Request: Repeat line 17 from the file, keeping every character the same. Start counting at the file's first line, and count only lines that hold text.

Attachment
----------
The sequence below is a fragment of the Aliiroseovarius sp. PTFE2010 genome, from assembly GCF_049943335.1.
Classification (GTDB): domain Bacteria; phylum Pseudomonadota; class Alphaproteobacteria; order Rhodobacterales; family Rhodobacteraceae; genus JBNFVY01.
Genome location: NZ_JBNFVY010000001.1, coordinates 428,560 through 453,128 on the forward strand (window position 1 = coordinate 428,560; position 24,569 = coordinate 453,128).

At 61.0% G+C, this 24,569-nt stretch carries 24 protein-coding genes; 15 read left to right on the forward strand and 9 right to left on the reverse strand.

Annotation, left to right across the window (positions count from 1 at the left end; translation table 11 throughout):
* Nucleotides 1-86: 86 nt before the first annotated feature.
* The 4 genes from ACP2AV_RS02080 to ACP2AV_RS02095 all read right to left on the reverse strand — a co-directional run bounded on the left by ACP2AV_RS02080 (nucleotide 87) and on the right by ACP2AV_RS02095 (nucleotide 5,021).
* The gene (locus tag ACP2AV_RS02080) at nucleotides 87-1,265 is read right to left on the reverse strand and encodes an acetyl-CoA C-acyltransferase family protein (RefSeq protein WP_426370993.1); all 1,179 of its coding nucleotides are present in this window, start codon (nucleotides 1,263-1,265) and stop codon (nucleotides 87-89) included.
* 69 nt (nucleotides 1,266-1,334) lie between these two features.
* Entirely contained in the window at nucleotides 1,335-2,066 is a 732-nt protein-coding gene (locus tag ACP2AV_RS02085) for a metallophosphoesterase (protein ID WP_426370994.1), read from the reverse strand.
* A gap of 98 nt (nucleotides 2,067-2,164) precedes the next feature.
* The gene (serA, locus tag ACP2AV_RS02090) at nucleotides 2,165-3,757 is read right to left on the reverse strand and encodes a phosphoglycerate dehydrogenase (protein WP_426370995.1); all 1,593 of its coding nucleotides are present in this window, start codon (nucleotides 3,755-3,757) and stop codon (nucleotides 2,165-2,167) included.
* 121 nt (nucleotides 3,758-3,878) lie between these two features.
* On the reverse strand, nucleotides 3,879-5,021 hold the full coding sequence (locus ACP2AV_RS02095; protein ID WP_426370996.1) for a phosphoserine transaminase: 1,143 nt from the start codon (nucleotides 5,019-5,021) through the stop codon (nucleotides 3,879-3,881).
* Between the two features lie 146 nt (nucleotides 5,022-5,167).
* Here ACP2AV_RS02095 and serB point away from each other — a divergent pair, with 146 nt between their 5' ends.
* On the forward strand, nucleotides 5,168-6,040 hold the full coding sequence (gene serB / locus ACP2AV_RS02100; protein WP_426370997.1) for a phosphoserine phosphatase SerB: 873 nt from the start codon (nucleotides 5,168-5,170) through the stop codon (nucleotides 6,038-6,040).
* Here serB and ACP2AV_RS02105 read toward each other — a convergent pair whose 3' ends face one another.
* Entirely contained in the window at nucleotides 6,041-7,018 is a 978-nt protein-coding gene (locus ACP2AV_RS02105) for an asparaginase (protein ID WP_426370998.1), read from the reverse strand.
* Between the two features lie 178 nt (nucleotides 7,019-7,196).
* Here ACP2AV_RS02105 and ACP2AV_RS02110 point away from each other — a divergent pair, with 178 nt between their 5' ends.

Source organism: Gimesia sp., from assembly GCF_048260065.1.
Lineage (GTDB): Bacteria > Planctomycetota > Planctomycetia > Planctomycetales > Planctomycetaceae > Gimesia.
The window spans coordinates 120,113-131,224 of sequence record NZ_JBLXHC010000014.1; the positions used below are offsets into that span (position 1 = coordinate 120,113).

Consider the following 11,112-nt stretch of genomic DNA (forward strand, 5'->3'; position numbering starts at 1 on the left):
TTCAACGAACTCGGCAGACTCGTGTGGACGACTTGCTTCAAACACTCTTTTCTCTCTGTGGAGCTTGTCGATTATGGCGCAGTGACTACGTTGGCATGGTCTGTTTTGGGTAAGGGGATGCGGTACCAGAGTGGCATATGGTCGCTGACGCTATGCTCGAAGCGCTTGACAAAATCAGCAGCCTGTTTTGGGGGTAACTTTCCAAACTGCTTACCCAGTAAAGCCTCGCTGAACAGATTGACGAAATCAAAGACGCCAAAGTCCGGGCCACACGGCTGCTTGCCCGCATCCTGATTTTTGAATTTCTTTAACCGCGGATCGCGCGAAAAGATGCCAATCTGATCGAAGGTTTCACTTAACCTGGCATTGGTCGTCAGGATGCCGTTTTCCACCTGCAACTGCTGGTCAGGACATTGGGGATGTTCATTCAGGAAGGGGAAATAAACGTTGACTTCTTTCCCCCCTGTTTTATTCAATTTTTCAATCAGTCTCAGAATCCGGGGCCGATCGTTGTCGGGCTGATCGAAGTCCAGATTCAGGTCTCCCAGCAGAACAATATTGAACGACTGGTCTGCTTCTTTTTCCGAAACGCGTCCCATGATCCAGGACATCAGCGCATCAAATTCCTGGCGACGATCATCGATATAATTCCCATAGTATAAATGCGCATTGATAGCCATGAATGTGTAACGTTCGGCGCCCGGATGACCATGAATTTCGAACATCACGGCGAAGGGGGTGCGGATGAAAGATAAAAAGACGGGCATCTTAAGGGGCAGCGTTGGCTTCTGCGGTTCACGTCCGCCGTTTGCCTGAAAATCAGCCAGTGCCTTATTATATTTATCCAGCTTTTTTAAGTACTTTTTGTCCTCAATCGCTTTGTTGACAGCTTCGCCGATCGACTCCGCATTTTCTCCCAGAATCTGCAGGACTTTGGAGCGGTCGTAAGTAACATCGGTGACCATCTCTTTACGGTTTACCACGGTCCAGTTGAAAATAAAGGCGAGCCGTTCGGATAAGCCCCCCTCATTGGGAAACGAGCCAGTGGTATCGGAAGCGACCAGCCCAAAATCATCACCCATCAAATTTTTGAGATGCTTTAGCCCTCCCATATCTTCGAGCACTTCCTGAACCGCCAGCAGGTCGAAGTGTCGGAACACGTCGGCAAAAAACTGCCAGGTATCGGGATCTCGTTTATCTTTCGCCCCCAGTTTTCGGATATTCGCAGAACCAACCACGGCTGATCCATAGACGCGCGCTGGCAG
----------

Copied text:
* On the forward strand, nucleotides 5,168-6,040 hold the full coding sequence (gene serB / locus ACP2AV_RS02100; protein WP_426370997.1) for a phosphoserine phosphatase SerB: 873 nt from the start codon (nucleotides 5,168-5,170) through the stop codon (nucleotides 6,038-6,040).